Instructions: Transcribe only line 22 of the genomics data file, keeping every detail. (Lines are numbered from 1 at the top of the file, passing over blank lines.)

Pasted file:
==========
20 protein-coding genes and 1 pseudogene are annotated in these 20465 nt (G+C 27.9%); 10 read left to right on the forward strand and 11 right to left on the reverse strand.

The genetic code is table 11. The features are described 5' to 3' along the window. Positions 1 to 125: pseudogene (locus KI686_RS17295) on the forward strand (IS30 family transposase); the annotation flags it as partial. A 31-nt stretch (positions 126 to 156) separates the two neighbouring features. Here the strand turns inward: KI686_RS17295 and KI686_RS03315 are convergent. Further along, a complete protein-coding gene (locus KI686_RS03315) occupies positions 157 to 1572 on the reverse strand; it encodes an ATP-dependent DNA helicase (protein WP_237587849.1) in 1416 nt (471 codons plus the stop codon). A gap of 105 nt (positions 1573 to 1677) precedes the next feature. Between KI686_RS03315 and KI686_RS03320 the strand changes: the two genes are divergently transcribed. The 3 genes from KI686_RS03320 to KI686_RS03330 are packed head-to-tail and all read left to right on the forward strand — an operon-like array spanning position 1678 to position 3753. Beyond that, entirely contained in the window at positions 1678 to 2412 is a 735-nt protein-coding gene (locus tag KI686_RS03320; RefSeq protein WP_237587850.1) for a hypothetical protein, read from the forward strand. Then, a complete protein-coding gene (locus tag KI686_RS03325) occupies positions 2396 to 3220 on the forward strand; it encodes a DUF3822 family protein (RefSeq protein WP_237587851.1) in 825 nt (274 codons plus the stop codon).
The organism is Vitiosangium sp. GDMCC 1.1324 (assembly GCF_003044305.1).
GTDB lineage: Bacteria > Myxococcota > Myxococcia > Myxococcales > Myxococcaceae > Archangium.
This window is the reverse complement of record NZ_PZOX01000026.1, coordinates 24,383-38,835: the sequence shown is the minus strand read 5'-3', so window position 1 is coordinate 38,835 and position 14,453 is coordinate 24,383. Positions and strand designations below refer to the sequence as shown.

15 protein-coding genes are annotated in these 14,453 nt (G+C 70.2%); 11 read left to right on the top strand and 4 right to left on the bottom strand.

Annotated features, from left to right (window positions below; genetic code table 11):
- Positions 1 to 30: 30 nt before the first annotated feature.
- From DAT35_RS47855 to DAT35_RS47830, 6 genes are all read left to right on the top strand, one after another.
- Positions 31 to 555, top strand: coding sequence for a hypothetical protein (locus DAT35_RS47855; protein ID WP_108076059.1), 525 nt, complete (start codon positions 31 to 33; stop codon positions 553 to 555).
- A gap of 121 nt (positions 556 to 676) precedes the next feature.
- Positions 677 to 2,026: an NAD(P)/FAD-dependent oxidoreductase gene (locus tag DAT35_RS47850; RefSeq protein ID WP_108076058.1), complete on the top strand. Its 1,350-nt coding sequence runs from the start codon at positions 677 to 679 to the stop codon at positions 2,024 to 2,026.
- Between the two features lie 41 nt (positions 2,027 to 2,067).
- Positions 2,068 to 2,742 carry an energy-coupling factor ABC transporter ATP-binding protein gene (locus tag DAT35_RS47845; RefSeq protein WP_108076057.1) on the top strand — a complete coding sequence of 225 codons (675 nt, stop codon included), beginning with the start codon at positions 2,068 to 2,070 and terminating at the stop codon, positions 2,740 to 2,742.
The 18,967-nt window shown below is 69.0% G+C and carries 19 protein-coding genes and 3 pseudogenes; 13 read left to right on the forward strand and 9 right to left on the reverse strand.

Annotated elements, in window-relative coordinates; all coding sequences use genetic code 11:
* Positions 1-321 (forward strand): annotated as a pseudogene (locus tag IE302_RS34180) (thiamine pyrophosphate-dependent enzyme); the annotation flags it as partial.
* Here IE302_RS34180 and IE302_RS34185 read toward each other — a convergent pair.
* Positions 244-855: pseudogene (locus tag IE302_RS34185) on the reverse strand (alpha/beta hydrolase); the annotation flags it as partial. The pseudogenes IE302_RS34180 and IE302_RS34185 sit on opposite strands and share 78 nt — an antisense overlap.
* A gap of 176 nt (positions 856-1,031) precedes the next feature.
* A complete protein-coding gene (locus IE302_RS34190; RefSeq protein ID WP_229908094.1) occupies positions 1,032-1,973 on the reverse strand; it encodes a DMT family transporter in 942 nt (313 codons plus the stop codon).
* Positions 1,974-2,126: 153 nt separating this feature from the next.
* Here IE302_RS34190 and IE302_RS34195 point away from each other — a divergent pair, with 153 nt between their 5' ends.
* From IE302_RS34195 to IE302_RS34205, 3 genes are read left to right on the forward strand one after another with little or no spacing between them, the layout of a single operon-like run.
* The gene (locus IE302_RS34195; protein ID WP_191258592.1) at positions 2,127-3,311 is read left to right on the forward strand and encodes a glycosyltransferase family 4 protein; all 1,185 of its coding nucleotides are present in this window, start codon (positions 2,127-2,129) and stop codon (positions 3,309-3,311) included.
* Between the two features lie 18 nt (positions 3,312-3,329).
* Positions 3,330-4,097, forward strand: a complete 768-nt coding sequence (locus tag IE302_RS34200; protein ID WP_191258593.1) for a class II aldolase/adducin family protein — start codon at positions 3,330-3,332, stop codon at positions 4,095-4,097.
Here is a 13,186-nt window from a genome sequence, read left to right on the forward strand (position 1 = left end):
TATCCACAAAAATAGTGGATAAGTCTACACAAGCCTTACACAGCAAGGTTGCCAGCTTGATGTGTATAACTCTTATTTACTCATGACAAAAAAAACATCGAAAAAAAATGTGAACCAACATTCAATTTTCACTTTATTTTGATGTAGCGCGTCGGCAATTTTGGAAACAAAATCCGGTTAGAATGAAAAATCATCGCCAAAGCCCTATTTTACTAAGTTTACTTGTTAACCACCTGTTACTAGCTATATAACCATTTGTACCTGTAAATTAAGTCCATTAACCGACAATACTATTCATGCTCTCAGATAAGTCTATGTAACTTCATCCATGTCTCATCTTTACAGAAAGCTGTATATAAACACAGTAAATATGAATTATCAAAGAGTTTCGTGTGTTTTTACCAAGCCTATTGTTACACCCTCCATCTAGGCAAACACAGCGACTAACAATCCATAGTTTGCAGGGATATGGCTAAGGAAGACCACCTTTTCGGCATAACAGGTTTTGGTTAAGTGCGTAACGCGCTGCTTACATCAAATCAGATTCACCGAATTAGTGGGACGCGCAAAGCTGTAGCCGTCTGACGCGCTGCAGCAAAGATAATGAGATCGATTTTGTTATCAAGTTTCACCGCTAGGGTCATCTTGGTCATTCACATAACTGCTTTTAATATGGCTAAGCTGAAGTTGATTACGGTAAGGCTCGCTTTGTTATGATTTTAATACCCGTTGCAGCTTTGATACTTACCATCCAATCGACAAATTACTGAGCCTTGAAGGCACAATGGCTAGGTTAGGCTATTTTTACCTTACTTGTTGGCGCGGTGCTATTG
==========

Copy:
* Positions 1,974-2,126: 153 nt separating this feature from the next.